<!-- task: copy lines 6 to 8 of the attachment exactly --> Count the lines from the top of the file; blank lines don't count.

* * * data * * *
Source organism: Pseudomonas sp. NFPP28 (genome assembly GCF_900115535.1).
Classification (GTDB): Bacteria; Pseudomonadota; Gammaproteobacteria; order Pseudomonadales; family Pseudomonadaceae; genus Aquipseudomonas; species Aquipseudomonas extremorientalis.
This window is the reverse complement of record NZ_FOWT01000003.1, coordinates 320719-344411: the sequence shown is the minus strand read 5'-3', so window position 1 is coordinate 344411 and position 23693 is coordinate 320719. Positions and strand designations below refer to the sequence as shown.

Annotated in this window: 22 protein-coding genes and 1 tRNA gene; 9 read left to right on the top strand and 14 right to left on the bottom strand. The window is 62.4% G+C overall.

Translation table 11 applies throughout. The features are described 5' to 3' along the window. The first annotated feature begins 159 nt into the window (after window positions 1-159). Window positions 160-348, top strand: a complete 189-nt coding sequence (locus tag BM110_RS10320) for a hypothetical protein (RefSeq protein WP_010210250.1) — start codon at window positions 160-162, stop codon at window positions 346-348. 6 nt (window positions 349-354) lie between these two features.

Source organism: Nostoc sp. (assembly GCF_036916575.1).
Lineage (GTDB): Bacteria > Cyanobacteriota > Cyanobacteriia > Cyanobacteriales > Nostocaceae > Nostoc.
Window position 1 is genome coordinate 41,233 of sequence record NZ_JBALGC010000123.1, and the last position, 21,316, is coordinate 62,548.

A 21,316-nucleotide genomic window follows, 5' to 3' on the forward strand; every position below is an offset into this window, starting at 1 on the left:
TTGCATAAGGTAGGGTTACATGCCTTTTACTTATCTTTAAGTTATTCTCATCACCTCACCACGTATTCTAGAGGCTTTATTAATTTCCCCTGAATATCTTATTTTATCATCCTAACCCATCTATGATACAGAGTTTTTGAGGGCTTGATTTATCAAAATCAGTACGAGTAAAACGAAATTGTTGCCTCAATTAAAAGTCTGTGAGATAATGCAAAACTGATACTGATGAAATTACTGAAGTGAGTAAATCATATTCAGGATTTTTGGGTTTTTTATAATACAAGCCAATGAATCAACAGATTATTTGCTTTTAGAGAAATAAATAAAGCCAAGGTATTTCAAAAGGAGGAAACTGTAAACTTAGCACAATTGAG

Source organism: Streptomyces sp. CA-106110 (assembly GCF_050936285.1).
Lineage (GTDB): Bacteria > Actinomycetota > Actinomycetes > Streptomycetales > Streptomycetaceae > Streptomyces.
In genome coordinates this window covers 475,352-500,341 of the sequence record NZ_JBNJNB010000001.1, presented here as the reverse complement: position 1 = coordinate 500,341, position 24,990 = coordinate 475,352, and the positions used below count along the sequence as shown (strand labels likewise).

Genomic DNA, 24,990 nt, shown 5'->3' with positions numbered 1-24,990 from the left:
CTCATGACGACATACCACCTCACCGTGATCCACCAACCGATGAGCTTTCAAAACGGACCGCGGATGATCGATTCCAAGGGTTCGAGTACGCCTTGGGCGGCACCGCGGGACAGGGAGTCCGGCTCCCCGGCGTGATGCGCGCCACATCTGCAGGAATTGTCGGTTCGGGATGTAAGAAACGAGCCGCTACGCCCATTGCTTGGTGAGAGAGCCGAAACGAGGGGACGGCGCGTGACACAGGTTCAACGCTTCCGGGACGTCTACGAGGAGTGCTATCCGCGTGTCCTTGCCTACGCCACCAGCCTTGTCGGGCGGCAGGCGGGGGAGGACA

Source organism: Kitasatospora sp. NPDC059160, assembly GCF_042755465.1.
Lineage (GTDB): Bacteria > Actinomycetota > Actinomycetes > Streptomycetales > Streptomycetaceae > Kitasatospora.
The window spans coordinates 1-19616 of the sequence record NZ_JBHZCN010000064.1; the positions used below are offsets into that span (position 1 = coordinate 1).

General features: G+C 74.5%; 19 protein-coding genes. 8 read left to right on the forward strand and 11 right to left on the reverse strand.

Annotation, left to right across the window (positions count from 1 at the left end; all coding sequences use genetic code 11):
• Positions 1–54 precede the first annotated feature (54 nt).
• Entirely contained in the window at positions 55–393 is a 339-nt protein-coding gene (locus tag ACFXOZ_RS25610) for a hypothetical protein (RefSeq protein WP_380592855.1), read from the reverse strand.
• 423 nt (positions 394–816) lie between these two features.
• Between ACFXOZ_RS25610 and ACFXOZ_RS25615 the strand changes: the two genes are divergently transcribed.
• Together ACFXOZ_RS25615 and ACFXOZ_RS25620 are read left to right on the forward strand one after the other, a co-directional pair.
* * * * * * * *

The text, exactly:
Source organism: Nostoc sp. (assembly GCF_036916575.1).
Lineage (GTDB): Bacteria > Cyanobacteriota > Cyanobacteriia > Cyanobacteriales > Nostocaceae > Nostoc.
Window position 1 is genome coordinate 41,233 of sequence record NZ_JBALGC010000123.1, and the last position, 21,316, is coordinate 62,548.